Marc Headley decided to flee Int Base on January 5, 2005. He had to keep his plans a secret, even from his wife, Claire.
“He radioed me with his Nextel phone and asked if I was coming home,” Claire recalled. The couple lived in an apartment on the base, which they got to use very little. She told Marc that she was going to try to get home, but she was still working.
“I never made it home to shower,” she said. “I had been dozing at my desk for about an hour, and a person came in and said, ‘Marc’s driving down Highway 79 right now on his motorcycle.’” In other words, they knew he was escaping. Claire offered to go after her husband, to try to “recover” him to the base. But, from leadership’s perspective, it was too late. She was told, “He’s an enemy now.”
“I knew the drill,” Claire said. She had to make the other workers believe that she’d had nothing to do with Marc’s escape, and that she was now turning her back on her husband. She also went into extreme sleep deprivation. “I knew that sleeping an hour or so a night reduced my chances of being ‘sec checked,’” she said, referring to the brutal security interrogations of those suspected of working against the Church.
Before long, Claire made her own escape and was reunited with Marc, and they then set about doing what they weren’t allowed to do in the Sea Org: have a family. They now live in Colorado with their three young boys.
And that’s where the most insidious of Scientology policies enters the picture: From the early 1980s or mid-1990s, depending on which source you consult, it was against policy for Sea Org workers to have children. This held true until about 2010, when the Tampa Bay Times first exposed the practice of church officials pressuring pregnant Sea Org women to get abortions.
Sleep deprivation, say former members Gary Morehead and Gary Weber, was central to enforcing this policy.
For the record, Scientology has denied coercing abortion among its members. But in 2010, a spokesman, Tommy Davis, did admit to the Tampa Bay Times that there had been a longtime policy against having children in the Sea Org.
Twice, Claire Headley says, she was forced to have abortions in the Sea Org. “I didn’t have a choice,” she told the Tampa Bay Times for their video series, “No Kids Allowed,” produced in 2010. “If I had said, ‘I’m not going to do this,’ I would’ve been separated from my husband. The possibilities were endless. I knew I would’ve had serious punishments levied. I would’ve been on manual labor. I was concerned for what would happen to my child. So, I did not have a choice.”
Another former member who makes this claim is Laura DeCrescenzo, the New Mexico woman whose abuse trial is scheduled for December 7. When Laura was 16, she married another Sea Org worker. At 17, Laura got pregnant. In her court depositions, she testified that was told an abortion would be “the greatest good for the greatest number of dynamics,” a Scientology slogan used to assure loyalty to the group.
DeCrescenzo’s accusation that she was given no choice but to terminate her pregnancy — which she later regretted — is central to her lawsuit. (In its court briefs, Scientology has denied that DeCrescenzo was coerced, and says that her decision was her own.)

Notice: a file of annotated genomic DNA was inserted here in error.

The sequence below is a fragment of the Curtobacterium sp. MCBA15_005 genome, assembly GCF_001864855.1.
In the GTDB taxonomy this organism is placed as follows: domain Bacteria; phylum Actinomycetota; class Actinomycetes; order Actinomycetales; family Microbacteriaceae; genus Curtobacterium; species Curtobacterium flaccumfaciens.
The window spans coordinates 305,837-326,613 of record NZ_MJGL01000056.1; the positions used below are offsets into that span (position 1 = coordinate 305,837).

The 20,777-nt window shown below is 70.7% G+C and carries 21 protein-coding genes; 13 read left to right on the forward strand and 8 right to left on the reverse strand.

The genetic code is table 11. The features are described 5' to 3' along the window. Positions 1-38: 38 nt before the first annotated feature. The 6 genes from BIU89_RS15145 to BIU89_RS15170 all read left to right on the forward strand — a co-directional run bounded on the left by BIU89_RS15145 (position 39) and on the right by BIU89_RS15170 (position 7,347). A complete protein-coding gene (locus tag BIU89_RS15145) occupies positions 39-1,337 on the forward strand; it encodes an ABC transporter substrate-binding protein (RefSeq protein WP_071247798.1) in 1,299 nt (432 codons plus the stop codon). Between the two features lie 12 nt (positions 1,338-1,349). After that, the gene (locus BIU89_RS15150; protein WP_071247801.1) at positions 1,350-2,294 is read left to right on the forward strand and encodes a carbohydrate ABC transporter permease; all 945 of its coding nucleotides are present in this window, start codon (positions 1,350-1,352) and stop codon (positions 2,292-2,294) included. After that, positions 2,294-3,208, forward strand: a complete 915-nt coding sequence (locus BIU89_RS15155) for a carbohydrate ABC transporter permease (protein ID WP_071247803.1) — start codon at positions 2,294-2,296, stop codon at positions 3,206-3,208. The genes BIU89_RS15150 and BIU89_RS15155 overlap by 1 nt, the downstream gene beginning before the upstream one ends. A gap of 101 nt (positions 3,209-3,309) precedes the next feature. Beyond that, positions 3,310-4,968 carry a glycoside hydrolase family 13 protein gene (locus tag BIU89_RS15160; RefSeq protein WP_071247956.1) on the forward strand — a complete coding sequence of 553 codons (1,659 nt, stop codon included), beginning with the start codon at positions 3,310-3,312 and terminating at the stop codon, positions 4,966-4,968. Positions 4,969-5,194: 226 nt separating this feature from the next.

Two men have also come forward with similar stories, saying they not only witnessed the incidents but abetted them. One, Gary Morehead, was the chief of security at Int Base. A few years ago, he sat down with filmmaker Mark Bunker and talked about the subtle task of making sure pregnant Sea Org workers went along with the program. In a clip Bunker posted to YouTube, Morehead explained his process:
“We would address the sensitivity of it, but it would be to the benefit of the group. It wasn’t like, ‘Listen, bitch, you need to get an abortion.’ It was like, ‘Hey, listen, you know, how you doing?’ And who was the best person to have that conversation with them?… If their father or their mother was on staff, you’d go that route. And the girl would be convinced to have an abortion. Or she would come out and say, so fearful, that she would herself self-elect, say, ‘I need to get an abortion.’”
Morehead and another former Sea Org employee, Gary Weber, make it clear that extreme sleep deprivation contributed to their subjects’ malleability.
“Sleep deprivation was an ingredient of the Kool-Aid mix that kept us all there,” Morehead said, adding that the lack of sleep was a “significant” factor in his ability to talk women into going for abortions. There was also an unflagging belief that having children detracted from Scientology’s goal of “clearing the planet.”
Claire Headley corroborates this. “Sleep deprivation was…a big reason why I stayed there as long as I did,” she said. “My powers of reasoning were worn down by the extreme lack of sleep. Quite literally I could not think straight or see myself out of the nightmare I was stuck in. The last year…it would be safe to say that I could count the number of nights I slept a full night on two hands. And the number of nights I slept not a wink were too numerous to count.”
Laura DeCrescenzo’s lawsuit has traveled a very complex road to trial, and it’s not there yet. A new hurdle was recently thrown in its path. Last month, Church of Scientology lawyers filed another motion for summary judgment; a previous motion was dismissed in 2013.
This time, the Church has asked the court to dismiss DeCrescenzo’s lawsuit because it is a church and its treatment of Sea Org workers — however perceived by the outside world — is protected under the religious freedom guaranteed in the First Amendment.
This strategy has worked for Scientology in the past. It’s entirely possible that DeCrescenzo’s case may never see a courtroom.
A request for comment about the Sea Org’s extreme work hours and the claims of coerced abortion was sent to the church. No reply was received by press time. We will update this article if we receive any comment from the Church of Scientology.